Addressing Computing Challenges at CERN openlab

Print Friendly, PDF & Email

In this special guest feature from Scientific Computing World, Robert Roe speaks with Dr Maria Girone, Chief Technology Officer at CERN openlab ahead of her keynote presentation at ISC 2018.

Maria Girone is CTO of CERN openlab

As the CERN organization prepares for ‘high-luminosity’ experiments in 2026, the organization faces the significant challenge of supplying a computing infrastructure that can handle the huge amount of data generated. To overcome this, CERN openlab is working on a mixture of novel new approaches to data handling and the use of commercial cloud companies that can help expand the capacity available to CERN researchers.

The challenge of creating the largest particle accelerator is now complete but there is another challenge – harnessing all of the data produced through experimentation. This will become even greater when the ‘high-luminosity’ LHC experiments begin in 2026.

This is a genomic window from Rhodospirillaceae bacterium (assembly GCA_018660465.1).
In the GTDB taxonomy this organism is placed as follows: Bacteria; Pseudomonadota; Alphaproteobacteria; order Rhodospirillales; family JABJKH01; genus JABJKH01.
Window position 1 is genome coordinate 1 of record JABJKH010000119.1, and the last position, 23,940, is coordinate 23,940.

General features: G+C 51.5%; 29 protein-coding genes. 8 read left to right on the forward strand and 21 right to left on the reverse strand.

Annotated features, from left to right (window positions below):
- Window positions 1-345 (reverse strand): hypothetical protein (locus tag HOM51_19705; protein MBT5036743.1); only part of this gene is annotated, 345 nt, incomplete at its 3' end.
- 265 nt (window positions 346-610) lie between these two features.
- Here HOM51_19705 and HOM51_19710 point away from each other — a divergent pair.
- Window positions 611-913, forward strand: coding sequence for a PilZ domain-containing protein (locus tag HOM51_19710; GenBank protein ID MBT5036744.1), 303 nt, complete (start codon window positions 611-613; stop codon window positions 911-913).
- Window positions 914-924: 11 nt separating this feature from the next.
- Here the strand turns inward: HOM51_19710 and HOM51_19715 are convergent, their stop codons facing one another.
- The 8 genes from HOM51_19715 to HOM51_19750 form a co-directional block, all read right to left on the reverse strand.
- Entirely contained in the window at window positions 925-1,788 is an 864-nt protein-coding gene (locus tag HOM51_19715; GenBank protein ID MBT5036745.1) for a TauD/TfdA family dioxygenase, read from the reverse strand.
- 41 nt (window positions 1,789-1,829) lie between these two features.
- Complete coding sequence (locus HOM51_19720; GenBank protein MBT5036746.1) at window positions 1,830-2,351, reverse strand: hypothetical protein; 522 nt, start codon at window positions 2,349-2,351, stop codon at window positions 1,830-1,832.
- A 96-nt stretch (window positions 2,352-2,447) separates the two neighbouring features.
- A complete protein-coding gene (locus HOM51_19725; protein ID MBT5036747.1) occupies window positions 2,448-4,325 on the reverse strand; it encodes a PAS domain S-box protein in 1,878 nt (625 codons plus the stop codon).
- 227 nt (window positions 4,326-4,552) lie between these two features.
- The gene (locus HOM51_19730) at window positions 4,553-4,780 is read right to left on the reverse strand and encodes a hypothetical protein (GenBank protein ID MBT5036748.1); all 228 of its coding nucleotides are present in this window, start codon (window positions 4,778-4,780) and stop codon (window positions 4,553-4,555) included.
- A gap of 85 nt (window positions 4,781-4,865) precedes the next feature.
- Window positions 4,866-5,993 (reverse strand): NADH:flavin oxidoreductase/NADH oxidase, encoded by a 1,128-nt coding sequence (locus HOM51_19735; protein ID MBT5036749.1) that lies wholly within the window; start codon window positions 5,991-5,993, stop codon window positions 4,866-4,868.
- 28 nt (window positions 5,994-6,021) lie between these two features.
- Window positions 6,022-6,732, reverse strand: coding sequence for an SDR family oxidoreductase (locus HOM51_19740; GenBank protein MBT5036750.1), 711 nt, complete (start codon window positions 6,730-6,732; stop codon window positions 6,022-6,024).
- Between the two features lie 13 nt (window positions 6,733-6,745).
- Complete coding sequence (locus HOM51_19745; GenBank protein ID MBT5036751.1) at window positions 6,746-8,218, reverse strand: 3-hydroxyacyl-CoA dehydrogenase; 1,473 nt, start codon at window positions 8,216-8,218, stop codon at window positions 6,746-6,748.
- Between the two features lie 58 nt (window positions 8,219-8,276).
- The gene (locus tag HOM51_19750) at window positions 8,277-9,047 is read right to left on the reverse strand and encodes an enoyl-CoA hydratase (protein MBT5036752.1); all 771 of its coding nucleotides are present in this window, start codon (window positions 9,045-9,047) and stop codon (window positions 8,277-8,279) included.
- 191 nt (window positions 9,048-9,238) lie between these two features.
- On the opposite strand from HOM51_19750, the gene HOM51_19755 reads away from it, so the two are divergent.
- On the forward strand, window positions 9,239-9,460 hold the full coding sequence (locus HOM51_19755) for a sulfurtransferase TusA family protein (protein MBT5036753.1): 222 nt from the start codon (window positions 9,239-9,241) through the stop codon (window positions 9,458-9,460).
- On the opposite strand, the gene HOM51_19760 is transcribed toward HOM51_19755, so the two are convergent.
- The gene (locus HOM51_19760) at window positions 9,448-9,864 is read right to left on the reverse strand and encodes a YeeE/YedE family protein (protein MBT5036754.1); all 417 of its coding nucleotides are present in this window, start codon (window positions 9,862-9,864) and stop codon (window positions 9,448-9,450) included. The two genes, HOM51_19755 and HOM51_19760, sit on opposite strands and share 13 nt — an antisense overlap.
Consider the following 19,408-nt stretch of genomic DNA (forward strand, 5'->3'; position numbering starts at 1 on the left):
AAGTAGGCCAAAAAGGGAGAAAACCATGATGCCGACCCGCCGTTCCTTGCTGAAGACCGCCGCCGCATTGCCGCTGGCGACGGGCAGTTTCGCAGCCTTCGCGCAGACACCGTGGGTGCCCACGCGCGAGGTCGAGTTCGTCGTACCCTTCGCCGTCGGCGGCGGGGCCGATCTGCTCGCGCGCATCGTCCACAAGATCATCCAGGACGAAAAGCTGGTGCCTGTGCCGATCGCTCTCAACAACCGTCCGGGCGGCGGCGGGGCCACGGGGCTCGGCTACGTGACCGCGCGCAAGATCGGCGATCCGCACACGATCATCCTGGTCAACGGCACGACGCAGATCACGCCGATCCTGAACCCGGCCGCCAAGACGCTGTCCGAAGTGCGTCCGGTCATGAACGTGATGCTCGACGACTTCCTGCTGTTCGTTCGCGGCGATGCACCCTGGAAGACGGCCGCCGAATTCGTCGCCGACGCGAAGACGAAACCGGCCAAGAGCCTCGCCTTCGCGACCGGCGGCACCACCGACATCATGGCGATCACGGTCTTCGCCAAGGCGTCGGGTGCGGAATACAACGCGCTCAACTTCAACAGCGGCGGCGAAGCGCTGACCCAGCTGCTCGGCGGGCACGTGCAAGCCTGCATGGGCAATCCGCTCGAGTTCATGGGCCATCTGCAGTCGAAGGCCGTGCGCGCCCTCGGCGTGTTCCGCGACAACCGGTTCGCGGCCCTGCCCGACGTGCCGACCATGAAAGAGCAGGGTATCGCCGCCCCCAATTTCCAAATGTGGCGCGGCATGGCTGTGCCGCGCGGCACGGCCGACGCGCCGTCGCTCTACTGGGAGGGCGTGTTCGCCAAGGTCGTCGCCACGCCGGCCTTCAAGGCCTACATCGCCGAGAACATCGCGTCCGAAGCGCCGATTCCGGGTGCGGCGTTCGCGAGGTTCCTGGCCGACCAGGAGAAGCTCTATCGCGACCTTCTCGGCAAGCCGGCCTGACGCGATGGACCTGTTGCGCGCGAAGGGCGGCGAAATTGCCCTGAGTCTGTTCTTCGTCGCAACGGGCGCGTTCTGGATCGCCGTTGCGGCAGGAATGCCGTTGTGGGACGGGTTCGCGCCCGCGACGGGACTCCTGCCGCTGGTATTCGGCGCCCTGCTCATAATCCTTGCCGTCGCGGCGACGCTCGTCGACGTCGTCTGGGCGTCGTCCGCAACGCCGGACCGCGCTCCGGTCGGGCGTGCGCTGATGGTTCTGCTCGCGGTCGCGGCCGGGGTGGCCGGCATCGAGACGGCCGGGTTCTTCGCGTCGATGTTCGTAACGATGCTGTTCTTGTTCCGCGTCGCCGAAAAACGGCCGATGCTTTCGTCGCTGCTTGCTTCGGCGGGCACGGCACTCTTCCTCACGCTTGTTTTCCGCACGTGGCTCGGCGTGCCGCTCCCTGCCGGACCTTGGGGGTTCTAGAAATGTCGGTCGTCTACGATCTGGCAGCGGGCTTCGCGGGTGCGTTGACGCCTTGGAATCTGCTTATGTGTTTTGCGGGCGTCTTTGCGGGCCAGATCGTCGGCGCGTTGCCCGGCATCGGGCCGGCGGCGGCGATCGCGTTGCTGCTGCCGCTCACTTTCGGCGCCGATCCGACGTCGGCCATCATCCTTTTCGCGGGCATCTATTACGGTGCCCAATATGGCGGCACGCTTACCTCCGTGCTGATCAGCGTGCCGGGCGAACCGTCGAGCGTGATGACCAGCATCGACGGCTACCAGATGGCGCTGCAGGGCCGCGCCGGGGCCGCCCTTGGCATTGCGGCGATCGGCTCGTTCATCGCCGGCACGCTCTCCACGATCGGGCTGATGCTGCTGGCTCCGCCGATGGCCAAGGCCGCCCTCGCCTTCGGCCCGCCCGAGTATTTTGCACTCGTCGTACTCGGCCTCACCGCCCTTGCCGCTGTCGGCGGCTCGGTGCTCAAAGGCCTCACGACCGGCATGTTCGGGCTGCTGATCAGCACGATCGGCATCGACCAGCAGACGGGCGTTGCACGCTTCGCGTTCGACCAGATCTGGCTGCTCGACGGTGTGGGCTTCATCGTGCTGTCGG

The demands of capturing, storing, and processing the large volumes of data generated by the LHC experiments may be as much as 50 to 100 times larger than today, with storage needs expected to be in the order of exabytes.

CERN is working to tackle many of these challenges together with ICT industry leaders, through a public-private partnership known as ‘CERN openlab’. Maria Girone, chief technology officer at CERN openlab, will discuss the work being done to prepare CERN’s computing infrastructure for future LHC experiments ahead of her keynote at ISC High Performance in Frankfurt in July.

SCW: What are the scale of the ICT 
challenges faced by CERN?

Maria Girone: CERN is home to the Large Hadron Collider (LHC), the world’s largest and most powerful particle accelerator. Built in a 27km-long tunnel, about 100m underground at the Franco-Swiss border, the LHC helps scientists to unlock the secrets of the universe.

The particles within the LHC are made to collide at close to the speed of light. This gives the physicists clues about how the particles interact, and provides insights into the fundamental laws of nature.

Within the LHC, there are up to one billion particle collisions per second. Custom hardware ASICs filter this down to approximately 100,000 collision events, which are then sent for digital reconstruction. More detailed algorithms whittle this down to around 100 ‘events of interest’ per second.